Childhood Christmas Memory: Dad’s Big Surprise

Here’s one of my favorite childhood Christmas memories.


We had finished all preparations for Christmas Day: a decorated house, a trimmed tree, a Nativity scene, and a plate of cookies for Santa. The only thing left was a good night’s sleep with dreams of what we might find under the tree.

There were three bedrooms in our house: one for Mom and Dad, one for the three boys, and one for the three girls. Mom and Dad’s room was closest to the living room; then came the boys’ room; and finally, the girls’ room was in the back.

It was not easy for six Christmas-giddy kids to do, but when Mom yelled that it was time for bed, we obeyed.

Dad had given us strict orders not to come out of our rooms until morning. “No peeking!” at what Santa Claus left under the tree. Dad planned for us to share our excitement on Christmas Day.

We tried our best to fall asleep, but it was not to be.

It was Meeting Time.

My sister Lynne tapped the code on the wall that we shared with our brothers. The boys slipped into our bedroom, and we came up with the plan: Lynne would wake us after Mom and Dad had fallen asleep, we would meet in the hallway, and then sneak into the living room to see our presents.

Yeah! Let’s do it!

But we have to be so-o-o quiet. 

Dad’s gonna be really mad if he finds out.

“BE QUIET IN THERE!”

And so we were. 

The sounds of Mom and Dad finishing up their evening seemed to last forever as we struggled to stay awake. Finally, there was quiet, enough so that I fell asleep.

But Lynne kept the vigil, and soon she shook me awake. Then I heard the tapping.

It was time.

Usually, we were quick to obey the Voice of Dad as we knew the consequences were not pleasant. But not that night. We were on a Christmas Eve mission, and even Dad’s wrath was not going to deter us.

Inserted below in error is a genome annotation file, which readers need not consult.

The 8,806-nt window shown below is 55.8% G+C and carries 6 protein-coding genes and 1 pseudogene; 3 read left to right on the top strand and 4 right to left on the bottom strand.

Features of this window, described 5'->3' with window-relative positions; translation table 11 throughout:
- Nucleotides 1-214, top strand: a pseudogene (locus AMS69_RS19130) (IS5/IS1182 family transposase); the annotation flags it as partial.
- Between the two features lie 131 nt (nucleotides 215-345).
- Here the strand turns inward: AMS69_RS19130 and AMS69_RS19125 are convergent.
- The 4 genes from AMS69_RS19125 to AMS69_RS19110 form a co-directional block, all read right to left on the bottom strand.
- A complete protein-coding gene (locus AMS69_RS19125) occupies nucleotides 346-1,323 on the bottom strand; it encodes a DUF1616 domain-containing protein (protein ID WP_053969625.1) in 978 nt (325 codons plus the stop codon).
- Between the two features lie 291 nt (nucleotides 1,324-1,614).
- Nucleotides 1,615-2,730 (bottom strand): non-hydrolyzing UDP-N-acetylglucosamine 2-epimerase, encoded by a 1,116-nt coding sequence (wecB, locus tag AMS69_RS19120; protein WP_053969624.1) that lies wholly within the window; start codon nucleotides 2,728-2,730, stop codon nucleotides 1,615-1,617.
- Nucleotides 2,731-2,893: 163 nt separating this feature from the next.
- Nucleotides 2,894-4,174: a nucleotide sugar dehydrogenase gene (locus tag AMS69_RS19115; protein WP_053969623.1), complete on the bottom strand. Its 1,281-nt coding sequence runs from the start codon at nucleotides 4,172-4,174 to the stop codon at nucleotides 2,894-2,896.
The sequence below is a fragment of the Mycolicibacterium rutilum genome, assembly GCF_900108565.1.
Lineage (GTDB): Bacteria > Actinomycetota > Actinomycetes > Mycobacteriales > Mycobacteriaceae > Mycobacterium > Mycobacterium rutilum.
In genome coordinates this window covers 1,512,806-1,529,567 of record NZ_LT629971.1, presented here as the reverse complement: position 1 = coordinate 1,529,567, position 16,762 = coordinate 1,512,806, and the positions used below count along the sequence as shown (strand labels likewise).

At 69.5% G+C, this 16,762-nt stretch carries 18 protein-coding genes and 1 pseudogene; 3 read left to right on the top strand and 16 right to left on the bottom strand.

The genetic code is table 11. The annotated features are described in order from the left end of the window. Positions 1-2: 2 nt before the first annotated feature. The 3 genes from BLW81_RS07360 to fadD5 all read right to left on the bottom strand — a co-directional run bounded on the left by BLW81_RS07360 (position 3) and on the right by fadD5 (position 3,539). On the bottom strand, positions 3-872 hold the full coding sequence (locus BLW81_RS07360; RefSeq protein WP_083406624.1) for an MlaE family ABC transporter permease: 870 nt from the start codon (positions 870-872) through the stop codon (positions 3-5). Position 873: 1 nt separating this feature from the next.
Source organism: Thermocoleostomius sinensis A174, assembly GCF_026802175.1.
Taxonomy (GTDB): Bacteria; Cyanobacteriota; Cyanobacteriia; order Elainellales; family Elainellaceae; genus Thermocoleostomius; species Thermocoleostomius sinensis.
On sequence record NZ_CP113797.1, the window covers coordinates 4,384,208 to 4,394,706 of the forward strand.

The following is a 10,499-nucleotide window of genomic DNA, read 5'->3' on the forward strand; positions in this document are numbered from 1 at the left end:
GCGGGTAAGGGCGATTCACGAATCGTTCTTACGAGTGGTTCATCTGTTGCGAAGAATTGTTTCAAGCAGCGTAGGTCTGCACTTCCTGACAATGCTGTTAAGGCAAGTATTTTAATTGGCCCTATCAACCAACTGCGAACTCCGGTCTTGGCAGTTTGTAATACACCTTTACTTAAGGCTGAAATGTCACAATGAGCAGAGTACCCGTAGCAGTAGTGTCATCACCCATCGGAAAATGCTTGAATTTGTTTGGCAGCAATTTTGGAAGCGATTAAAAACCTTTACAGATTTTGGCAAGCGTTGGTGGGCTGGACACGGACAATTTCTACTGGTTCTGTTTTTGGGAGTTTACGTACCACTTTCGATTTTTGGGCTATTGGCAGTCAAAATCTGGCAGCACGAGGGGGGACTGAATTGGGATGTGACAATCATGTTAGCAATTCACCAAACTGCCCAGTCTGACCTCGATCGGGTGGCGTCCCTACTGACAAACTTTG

We left our bedrooms, stealth and steady. The hallway to the living room was unlit, but that wasn’t a problem. We could walk through that house with our eyes closed. Nothing would stop us from seeing those presents waiting for us just a few steps away.

Quiet, quiet. 

Ouch!

Watch out!

Shhhh. 

Move! 

Stop talking!

The six of us tiptoed up the hall, past Mom and Dad’s bedroom door, moved closer and closer to the living room entrance, soon to behold the treasures for which we yearned, and …

BAM!

We had walked into a pile of stacked chairs.

We stumbled, screamed, turned around, and ran back to our bedrooms. In shock. Under the covers. Praying Dad wouldn’t bring the belt.

But my parents did not come. Once again, it was all quiet in the house.

When morning came, Dad carried on as if nothing had happened. We learned later that the chair stacking was his idea.

How did they know? What did we say on Christmas Eve that made them suspicious enough to set a trap for us before they went to bed? And how did they miraculously set up the chairs without us hearing them? I laugh every time I imagine their conversation and movements that night, working as a team to make a “Gotcha!” for their kids.